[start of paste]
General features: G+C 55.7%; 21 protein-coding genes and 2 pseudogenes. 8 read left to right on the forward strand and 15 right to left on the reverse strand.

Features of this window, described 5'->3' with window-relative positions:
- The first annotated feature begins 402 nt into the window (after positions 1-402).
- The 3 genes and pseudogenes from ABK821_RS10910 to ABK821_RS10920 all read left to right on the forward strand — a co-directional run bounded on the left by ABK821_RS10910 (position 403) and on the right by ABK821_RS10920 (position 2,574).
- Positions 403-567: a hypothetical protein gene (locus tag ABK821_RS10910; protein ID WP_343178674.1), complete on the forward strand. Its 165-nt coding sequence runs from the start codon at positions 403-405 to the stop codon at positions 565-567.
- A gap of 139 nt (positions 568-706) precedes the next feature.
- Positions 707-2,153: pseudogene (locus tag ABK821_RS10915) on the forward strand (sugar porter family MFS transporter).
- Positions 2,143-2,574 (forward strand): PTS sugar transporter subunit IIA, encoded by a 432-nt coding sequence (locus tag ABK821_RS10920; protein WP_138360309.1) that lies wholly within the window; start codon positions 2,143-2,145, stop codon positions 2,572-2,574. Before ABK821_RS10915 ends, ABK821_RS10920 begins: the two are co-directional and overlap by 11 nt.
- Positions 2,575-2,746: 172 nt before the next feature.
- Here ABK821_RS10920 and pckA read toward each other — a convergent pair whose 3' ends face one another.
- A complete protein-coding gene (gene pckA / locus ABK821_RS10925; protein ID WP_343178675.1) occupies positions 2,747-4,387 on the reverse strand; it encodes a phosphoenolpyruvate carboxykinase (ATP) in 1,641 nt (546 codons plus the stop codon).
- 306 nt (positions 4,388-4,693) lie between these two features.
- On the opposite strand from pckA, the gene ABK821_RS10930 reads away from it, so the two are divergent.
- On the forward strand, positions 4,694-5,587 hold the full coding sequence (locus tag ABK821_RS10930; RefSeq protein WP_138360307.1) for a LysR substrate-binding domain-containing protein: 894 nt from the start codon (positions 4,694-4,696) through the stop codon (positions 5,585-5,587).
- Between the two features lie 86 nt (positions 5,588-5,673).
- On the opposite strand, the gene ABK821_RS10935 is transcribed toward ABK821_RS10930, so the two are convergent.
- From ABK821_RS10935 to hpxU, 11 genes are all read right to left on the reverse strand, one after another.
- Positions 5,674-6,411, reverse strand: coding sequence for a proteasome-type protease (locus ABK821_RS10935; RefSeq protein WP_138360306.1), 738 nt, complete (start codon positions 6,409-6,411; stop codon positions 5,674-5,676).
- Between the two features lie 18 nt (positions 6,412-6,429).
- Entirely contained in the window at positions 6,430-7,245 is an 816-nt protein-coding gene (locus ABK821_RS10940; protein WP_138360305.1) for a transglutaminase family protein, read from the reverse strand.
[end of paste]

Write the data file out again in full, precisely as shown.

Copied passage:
General features: G+C 55.7%; 21 protein-coding genes and 2 pseudogenes. 8 read left to right on the forward strand and 15 right to left on the reverse strand.

Features of this window, described 5'->3' with window-relative positions:
- The first annotated feature begins 402 nt into the window (after positions 1-402).
- The 3 genes and pseudogenes from ABK821_RS10910 to ABK821_RS10920 all read left to right on the forward strand — a co-directional run bounded on the left by ABK821_RS10910 (position 403) and on the right by ABK821_RS10920 (position 2,574).
- Positions 403-567: a hypothetical protein gene (locus tag ABK821_RS10910; protein ID WP_343178674.1), complete on the forward strand. Its 165-nt coding sequence runs from the start codon at positions 403-405 to the stop codon at positions 565-567.
- A gap of 139 nt (positions 568-706) precedes the next feature.
- Positions 707-2,153: pseudogene (locus tag ABK821_RS10915) on the forward strand (sugar porter family MFS transporter).
- Positions 2,143-2,574 (forward strand): PTS sugar transporter subunit IIA, encoded by a 432-nt coding sequence (locus tag ABK821_RS10920; protein WP_138360309.1) that lies wholly within the window; start codon positions 2,143-2,145, stop codon positions 2,572-2,574. Before ABK821_RS10915 ends, ABK821_RS10920 begins: the two are co-directional and overlap by 11 nt.
- Positions 2,575-2,746: 172 nt before the next feature.
- Here ABK821_RS10920 and pckA read toward each other — a convergent pair whose 3' ends face one another.
- A complete protein-coding gene (gene pckA / locus ABK821_RS10925; protein ID WP_343178675.1) occupies positions 2,747-4,387 on the reverse strand; it encodes a phosphoenolpyruvate carboxykinase (ATP) in 1,641 nt (546 codons plus the stop codon).
- 306 nt (positions 4,388-4,693) lie between these two features.
- On the opposite strand from pckA, the gene ABK821_RS10930 reads away from it, so the two are divergent.
- On the forward strand, positions 4,694-5,587 hold the full coding sequence (locus tag ABK821_RS10930; RefSeq protein WP_138360307.1) for a LysR substrate-binding domain-containing protein: 894 nt from the start codon (positions 4,694-4,696) through the stop codon (positions 5,585-5,587).
- Between the two features lie 86 nt (positions 5,588-5,673).
- On the opposite strand, the gene ABK821_RS10935 is transcribed toward ABK821_RS10930, so the two are convergent.
- From ABK821_RS10935 to hpxU, 11 genes are all read right to left on the reverse strand, one after another.
- Positions 5,674-6,411, reverse strand: coding sequence for a proteasome-type protease (locus ABK821_RS10935; RefSeq protein WP_138360306.1), 738 nt, complete (start codon positions 6,409-6,411; stop codon positions 5,674-5,676).
- Between the two features lie 18 nt (positions 6,412-6,429).
- Entirely contained in the window at positions 6,430-7,245 is an 816-nt protein-coding gene (locus ABK821_RS10940; protein WP_138360305.1) for a transglutaminase family protein, read from the reverse strand.